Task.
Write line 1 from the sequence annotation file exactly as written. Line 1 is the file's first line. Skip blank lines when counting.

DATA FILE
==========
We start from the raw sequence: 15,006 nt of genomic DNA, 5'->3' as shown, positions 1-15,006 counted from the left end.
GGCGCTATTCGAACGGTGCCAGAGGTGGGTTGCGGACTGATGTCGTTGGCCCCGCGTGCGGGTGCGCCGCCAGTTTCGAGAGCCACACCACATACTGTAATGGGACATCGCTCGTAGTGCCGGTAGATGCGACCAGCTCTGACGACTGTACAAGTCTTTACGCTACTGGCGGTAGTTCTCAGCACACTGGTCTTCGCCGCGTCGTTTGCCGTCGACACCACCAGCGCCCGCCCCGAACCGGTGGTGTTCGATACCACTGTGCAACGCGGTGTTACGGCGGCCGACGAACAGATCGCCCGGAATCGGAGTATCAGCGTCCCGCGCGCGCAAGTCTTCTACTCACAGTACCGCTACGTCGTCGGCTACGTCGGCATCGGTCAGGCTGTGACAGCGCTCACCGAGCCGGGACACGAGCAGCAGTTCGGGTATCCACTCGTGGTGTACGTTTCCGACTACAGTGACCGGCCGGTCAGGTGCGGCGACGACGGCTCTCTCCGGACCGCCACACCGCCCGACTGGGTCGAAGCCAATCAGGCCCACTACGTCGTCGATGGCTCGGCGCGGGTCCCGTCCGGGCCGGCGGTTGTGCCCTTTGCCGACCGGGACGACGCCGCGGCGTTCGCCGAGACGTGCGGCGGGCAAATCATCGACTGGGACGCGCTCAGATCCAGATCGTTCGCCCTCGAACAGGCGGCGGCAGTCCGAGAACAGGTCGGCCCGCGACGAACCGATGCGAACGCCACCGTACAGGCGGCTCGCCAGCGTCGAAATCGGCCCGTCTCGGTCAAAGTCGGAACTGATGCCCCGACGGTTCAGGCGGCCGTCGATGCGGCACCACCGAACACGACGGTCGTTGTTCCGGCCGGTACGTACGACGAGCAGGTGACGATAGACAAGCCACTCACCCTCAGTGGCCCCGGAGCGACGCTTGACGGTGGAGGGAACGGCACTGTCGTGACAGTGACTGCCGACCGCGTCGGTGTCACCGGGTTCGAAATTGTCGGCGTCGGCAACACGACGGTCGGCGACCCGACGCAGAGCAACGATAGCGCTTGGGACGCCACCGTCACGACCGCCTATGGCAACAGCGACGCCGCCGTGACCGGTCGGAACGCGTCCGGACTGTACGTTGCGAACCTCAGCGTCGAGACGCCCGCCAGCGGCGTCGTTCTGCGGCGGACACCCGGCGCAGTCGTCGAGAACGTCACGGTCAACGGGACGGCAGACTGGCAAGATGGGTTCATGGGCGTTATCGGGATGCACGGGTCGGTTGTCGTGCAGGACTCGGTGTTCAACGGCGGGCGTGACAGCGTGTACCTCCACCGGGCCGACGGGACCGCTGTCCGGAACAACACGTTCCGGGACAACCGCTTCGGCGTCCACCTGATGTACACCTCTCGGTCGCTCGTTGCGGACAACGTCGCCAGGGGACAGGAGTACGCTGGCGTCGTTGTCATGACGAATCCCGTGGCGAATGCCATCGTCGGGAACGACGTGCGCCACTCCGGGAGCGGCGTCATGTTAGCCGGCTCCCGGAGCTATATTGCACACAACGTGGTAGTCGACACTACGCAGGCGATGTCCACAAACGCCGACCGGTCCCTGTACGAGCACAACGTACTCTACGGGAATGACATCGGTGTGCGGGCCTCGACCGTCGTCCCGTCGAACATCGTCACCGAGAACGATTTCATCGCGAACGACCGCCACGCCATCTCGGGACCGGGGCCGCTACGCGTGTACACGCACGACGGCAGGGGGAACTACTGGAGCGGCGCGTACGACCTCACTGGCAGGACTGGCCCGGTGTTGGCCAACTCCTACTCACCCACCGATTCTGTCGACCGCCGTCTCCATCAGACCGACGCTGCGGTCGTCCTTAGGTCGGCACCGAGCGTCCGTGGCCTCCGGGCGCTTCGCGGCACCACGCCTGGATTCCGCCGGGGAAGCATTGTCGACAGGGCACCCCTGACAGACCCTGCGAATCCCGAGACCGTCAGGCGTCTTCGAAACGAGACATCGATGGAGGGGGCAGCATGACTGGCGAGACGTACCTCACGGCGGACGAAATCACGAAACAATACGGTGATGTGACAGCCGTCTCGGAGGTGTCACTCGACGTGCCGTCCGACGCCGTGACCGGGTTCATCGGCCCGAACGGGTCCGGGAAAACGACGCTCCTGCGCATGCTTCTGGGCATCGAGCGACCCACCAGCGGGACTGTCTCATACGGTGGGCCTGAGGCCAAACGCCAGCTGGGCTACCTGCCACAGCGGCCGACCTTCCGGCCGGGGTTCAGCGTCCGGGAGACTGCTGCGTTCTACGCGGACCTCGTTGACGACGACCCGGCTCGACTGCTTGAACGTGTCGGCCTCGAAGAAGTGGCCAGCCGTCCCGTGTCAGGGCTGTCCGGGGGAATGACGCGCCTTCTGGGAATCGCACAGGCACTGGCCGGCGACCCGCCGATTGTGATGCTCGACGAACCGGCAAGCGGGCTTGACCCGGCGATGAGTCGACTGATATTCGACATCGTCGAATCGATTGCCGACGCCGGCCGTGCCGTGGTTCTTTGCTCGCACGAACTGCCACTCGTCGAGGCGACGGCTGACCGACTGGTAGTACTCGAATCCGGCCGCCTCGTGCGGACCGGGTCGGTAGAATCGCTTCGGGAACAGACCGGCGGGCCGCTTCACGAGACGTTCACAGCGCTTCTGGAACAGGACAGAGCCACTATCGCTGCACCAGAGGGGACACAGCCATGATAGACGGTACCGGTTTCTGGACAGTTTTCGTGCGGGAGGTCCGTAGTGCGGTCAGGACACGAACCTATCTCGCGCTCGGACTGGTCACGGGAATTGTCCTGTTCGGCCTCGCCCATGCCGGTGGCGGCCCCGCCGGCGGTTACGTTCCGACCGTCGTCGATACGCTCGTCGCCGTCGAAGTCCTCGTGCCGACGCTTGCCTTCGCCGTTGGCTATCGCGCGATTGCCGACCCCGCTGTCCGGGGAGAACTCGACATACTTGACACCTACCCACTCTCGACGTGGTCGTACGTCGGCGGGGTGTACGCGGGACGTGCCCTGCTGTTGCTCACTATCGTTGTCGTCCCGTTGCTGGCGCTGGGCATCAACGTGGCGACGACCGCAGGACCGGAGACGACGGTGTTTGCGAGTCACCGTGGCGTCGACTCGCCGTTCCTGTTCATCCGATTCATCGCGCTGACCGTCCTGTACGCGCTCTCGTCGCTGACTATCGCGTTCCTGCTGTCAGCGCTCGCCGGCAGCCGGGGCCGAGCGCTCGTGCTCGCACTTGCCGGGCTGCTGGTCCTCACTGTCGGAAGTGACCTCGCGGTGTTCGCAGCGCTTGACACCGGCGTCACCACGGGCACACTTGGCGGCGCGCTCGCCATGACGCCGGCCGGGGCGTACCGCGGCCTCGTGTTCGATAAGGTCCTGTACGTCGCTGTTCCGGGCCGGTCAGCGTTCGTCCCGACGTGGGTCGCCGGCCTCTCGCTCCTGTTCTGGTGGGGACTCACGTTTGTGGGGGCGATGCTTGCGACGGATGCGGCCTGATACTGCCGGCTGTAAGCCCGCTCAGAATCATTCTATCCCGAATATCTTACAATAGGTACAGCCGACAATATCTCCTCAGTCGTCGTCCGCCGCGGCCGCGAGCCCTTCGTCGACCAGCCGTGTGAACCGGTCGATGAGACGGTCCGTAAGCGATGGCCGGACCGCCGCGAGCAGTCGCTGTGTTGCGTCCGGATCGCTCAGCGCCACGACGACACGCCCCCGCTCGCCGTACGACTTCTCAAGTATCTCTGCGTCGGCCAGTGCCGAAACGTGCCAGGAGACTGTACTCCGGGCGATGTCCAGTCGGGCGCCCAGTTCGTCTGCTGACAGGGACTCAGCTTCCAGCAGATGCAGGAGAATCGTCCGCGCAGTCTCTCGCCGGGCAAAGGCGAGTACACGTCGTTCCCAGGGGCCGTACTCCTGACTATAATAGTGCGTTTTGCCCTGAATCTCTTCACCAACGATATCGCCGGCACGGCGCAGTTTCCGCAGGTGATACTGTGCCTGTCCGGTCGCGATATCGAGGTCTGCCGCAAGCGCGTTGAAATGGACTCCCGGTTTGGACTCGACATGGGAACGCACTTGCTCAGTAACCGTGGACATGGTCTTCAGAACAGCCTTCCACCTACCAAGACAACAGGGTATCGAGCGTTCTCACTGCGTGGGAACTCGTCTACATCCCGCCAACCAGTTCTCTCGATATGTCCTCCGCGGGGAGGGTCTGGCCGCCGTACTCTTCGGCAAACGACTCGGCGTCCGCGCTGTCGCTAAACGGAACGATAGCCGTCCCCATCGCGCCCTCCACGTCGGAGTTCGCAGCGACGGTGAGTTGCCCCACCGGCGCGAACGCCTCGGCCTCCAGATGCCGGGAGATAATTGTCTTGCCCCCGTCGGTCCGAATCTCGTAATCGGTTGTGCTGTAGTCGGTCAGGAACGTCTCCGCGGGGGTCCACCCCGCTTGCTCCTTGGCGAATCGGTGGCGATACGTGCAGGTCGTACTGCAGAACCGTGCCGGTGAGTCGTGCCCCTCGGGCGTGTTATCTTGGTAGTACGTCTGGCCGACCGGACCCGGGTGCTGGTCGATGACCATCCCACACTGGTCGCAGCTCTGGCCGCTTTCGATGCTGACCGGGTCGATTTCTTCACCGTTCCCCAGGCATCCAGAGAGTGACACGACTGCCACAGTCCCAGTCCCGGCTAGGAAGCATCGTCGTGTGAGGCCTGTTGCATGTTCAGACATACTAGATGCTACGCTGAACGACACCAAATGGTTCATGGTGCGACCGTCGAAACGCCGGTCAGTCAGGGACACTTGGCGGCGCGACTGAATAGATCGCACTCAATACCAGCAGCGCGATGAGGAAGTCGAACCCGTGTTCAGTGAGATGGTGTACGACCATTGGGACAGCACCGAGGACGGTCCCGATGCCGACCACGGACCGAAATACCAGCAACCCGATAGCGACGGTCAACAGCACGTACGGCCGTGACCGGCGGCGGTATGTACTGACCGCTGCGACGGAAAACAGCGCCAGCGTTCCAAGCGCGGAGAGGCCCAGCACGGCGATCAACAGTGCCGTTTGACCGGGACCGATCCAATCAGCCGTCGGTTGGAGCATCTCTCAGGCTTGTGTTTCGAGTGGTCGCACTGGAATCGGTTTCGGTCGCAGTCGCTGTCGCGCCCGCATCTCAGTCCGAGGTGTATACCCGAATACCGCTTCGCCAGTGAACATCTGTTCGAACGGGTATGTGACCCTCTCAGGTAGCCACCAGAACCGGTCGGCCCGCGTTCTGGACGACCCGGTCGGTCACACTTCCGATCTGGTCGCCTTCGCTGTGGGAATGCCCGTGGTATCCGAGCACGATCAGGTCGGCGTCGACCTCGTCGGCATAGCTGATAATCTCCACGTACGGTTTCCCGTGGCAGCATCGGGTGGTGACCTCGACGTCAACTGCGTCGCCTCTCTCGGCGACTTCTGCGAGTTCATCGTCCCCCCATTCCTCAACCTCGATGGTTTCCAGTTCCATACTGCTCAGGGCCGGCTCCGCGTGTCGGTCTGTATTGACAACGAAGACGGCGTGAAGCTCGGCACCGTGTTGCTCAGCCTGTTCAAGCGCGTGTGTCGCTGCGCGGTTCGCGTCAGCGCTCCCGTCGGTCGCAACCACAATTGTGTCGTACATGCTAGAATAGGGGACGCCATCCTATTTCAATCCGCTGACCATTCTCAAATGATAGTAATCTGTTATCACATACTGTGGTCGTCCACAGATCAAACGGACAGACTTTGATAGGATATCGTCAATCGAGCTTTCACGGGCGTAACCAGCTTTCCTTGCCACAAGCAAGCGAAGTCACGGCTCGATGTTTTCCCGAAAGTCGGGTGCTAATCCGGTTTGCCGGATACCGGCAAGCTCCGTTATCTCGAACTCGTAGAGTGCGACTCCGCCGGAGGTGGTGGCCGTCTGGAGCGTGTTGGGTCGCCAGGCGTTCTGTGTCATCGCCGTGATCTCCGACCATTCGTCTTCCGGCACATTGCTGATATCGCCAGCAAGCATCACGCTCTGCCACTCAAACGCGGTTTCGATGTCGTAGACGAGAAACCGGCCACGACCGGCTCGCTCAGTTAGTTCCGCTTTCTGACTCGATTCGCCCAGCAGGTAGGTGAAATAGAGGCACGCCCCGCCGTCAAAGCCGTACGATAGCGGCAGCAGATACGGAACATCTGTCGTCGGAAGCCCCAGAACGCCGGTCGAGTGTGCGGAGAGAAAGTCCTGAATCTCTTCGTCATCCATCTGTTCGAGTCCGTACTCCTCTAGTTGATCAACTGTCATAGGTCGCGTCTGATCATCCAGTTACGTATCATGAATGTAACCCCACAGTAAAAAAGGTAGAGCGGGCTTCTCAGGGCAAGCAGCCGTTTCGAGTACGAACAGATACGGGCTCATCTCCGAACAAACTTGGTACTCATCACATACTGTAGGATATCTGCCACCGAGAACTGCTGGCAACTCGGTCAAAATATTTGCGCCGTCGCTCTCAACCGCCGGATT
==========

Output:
We start from the raw sequence: 15,006 nt of genomic DNA, 5'->3' as shown, positions 1-15,006 counted from the left end.